So, overall, people will be trying to get a powerful child as it's a real benefit to themselves, their family, and their community. That is despite the potential problems the birth can pose to the mother. Thus, the system where everybody has a shot at getting a powerful child, instead of that being a lucky occurrence, cannot work.
There is a way to preserve the overall idea but...
You have to change the system
The major problem is that everyone has a shot at giving birth to a powerful witch. And since the parameters are known (or can at least be guessed quite easily) then everybody can plan and act accordingly.
Here is some things you can do to make the powerful witch child a lucky occurence:
Drop the solar eclipse requirement. Make it unpredictable
The problem is that it's too easy to aim for it. Even if there is no way to predict the correct time 9 months in advance, if it's calculable at any length of time, people will try to aim for it. Just try to space out the conceptions in a community within about a week of each other and you're set - there would be at least a few mothers that will be ready to give birth about every week, so whenever the even arrives, they'd try to induce an early birth.
So, it has to be completely unpredictable. Perhaps not until something like 5-10 minute window. That way, nobody will be able to plan and try to induce an early birth. It it might not even be a global event but something highly localised in some fashion. That way, even if people from city A don't get a powerful witch baby, they wouldn't be able to know that people from city B had the opportunity to get one.
In fact, it might be best if nobody is even aware that the baby is a powerful witch at birth. Because a rival city or family might try to kidnap the baby at the very least. So, it's better if only later does their power manifest. At least around 6-8 years old would be good enough to make it feel special and lucky.
People will still try to get advantage for their children. You cannot stop that - again, just look at the real world. However, if their efforts don't work, that would limit the risk they expose the mother and the baby to.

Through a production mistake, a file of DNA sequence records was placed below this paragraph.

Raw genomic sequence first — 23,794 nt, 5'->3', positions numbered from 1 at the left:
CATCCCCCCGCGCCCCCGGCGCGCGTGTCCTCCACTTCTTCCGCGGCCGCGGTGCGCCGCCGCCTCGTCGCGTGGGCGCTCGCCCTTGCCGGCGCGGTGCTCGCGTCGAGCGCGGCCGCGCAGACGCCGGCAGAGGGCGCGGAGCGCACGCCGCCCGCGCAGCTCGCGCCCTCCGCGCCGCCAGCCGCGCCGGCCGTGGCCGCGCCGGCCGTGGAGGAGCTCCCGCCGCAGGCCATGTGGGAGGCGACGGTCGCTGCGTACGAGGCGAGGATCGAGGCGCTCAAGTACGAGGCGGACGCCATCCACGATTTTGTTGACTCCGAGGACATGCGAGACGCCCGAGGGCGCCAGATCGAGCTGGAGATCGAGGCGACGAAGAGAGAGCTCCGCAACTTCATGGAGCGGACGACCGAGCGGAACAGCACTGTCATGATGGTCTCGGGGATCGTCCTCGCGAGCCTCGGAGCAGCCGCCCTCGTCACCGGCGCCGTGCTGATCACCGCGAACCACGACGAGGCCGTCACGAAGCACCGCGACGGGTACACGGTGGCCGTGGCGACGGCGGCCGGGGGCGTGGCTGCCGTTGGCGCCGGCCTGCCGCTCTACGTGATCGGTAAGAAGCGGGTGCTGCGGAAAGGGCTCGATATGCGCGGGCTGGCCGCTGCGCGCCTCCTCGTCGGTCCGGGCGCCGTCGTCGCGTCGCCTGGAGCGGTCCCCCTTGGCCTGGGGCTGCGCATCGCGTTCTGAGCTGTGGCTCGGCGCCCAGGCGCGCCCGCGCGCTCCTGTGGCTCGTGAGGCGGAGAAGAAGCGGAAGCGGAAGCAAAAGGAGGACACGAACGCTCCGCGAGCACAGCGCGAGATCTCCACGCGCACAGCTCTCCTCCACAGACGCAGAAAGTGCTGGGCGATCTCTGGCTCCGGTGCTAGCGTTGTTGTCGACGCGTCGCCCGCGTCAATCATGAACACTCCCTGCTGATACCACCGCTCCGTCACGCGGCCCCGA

Limit the pool of powerful witches
This could be an interesting way to keep the "lucky" element and keep the time of birth being predictable. Simply limit how many powerful witches can there be in the entire world.
As an example, in Avatar: the Last Airbender and the successor show Legend of Korra there is a single Avatar in the entire world. Once they die, a new one is born. This is heavily based on the Dalai Lama as the Avatar is partly a spiritual leader who reincarnates. At any rate, it's one way to make the "limited amount of witches available" - once one dies, they reincarnate. Or perhaps there is a different reason for the limit - maybe even unknown. It could be as weird as "there is only one per constellation and no more".
If you keep the celestial event requirement, then they can only reincarnate (or whatever the justification is for the limit) at that that point in time.
You can restrict on how many powerful witches can there be - only one, like in Avatar, or perhaps 100 or 10 000. Depends on how you want the story to go but you simply cannot have more than that number in the entire world. Or maybe there are very special requirement to join the ranks of the powerful witches and increase their number permanently. At any rate, even if one gives birth exactly on time, there is no guarantee that the child will have the powers of a powerful witch.
Do note, that this can put the witches at more risk. After all, if no more can be born now, then a simple solution is to kill one and plan a birth at the next significant celestial event. You can have quite good chances of success, then.
Make the powerful witch highly dangerous
This can make the powerful witches feel special but in a completely different way. Simply having them might be bad news. They might lack morals, or lack restraints, or be highly volatile. Or any other thing to make them incredibly dangerous. In that case, having a powerful witch child might be more of a curse than a blessing.
Here are some possibilities
The powerful witch can produce powerful magic but...not always what you want. Not always what even the witch wants.
- The magnitude of the spell they cast might be off - lighting a campfire and burning down the forest are both possibilities when they try to produce a flame.